By R. Suryamurthy
The tense diplomatic relations between India and Canada are likely to impact trade and investments between the two countries in the short to medium term.
The prices of pulses could shoot up further as India is a major buyer of Canadian pulses and it would add to the inflationary pressure on the economy as output in the country is expected to be hit by lower acreage because of poor rainfall. Pulses acreage continues to lag, down by (-) 5.2 per cent on the back of scanty rainfall with arhar sowing down by (-) 5.6 per cent and urad sowing lower by (-) 2.2 per cent. The risk of lower crop yield might push the prices higher, analysts said.
Trade experts said one has to watch out for how political developments pan out to assess their economic impact.
Biswajit Dhar, a trade expert, said: “The country’s 21 per cent of its pulses imports come from Canada, similarly 40.5 per cent of newsprint is from that country. These would be impacted as the diplomatic fallout has been due to the political compulsions of the ruling party in Canada. So, the impact on trade in the short term has already been visible with the suspension of trade talks and there would be impact on fresh investments too.”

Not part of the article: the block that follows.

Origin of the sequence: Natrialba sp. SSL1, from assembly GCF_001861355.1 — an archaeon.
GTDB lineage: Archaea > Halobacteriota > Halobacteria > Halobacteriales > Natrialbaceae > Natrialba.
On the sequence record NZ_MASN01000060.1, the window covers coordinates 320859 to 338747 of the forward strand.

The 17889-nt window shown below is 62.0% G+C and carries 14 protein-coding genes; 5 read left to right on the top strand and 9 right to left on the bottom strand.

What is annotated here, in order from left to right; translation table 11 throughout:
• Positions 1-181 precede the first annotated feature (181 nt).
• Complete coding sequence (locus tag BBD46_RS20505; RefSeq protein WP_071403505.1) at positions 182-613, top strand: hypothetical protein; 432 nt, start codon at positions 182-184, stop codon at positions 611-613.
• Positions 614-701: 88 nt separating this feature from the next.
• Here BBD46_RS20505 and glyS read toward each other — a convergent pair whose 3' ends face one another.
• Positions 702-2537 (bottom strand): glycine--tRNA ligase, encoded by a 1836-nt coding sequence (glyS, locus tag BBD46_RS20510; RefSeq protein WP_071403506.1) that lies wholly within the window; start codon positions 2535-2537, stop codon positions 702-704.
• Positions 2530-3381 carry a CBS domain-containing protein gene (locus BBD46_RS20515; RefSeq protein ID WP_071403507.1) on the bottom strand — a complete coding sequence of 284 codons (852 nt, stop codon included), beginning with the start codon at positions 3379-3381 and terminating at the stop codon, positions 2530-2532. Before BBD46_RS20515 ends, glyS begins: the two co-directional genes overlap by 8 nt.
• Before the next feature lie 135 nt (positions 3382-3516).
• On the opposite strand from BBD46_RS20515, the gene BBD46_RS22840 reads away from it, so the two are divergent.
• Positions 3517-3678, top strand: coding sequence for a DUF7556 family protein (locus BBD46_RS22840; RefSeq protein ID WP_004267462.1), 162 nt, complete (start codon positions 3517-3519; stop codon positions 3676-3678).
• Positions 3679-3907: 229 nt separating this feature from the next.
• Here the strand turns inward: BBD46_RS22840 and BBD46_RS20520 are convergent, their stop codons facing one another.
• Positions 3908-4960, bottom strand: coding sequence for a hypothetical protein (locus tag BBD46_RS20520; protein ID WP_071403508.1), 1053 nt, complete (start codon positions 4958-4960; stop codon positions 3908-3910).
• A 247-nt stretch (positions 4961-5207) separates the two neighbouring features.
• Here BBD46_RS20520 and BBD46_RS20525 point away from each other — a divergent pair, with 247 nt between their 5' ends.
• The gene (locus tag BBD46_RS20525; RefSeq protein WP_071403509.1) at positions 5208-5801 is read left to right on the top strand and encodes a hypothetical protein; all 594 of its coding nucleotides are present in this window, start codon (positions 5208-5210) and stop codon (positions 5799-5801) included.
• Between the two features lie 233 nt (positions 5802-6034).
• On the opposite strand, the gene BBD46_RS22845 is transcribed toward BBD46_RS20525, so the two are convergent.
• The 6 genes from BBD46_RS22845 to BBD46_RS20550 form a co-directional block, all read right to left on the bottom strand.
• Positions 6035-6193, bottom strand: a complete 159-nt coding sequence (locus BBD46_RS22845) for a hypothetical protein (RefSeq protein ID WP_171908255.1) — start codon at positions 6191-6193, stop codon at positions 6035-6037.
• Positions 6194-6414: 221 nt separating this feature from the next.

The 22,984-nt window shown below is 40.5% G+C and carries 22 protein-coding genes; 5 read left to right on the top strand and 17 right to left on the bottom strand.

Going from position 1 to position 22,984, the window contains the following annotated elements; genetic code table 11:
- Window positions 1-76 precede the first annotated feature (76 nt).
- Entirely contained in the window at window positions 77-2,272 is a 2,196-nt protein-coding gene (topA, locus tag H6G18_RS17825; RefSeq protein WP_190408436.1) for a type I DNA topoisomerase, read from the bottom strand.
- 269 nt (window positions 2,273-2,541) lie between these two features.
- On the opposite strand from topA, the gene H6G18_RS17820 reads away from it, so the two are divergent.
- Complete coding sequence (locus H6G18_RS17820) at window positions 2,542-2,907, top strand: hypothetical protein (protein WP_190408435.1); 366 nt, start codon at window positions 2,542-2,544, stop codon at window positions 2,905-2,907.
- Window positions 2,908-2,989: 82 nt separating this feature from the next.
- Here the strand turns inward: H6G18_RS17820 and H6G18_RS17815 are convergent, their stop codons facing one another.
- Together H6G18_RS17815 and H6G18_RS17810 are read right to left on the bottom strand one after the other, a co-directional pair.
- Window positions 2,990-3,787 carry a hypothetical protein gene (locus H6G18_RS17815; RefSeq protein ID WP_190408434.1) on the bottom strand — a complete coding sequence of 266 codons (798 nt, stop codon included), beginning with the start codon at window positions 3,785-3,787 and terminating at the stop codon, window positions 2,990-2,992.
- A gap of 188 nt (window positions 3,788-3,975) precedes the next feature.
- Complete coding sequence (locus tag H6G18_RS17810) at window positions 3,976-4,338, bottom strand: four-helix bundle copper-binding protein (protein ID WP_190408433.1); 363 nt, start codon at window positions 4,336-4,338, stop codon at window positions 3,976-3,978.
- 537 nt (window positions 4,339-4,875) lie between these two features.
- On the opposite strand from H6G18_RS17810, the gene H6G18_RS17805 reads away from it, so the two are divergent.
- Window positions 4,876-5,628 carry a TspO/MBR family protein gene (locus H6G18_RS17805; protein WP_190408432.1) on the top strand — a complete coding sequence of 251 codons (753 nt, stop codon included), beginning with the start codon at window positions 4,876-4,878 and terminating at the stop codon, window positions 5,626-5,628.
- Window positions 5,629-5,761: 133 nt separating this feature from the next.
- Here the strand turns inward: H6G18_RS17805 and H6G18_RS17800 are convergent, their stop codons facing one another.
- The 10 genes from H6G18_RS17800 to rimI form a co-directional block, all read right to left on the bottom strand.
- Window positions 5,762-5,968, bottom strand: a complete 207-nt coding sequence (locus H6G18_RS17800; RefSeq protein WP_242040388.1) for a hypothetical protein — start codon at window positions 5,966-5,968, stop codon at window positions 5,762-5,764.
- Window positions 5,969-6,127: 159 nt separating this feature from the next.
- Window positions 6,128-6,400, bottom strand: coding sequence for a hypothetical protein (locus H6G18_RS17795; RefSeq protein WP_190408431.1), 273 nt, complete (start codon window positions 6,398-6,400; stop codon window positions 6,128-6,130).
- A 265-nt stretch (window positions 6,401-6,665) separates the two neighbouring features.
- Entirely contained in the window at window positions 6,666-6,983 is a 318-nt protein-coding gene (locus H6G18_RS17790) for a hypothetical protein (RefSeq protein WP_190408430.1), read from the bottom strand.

There would be pressure on the ruling Liberal Party headed by Prime Minister Justin Trudeau to weaken its economic ties with India.
Trudeau heads a minority government which is backed by the New Democratic Party (NDP), headed by Jagmeet Singh, an arch-Khalistani separatist. The NDP has 24 seats in parliament, whose support is critical for the survival of the Trudeau government, analysts said.
Dhar said: “The strong stand taken by Canada is due to political compulsions. Even after Galwan clashes the trade ties between India and China did not sour so badly, though India had taken steps to reduce its dependence on Beijing”.
This article has been republished from The Telgraph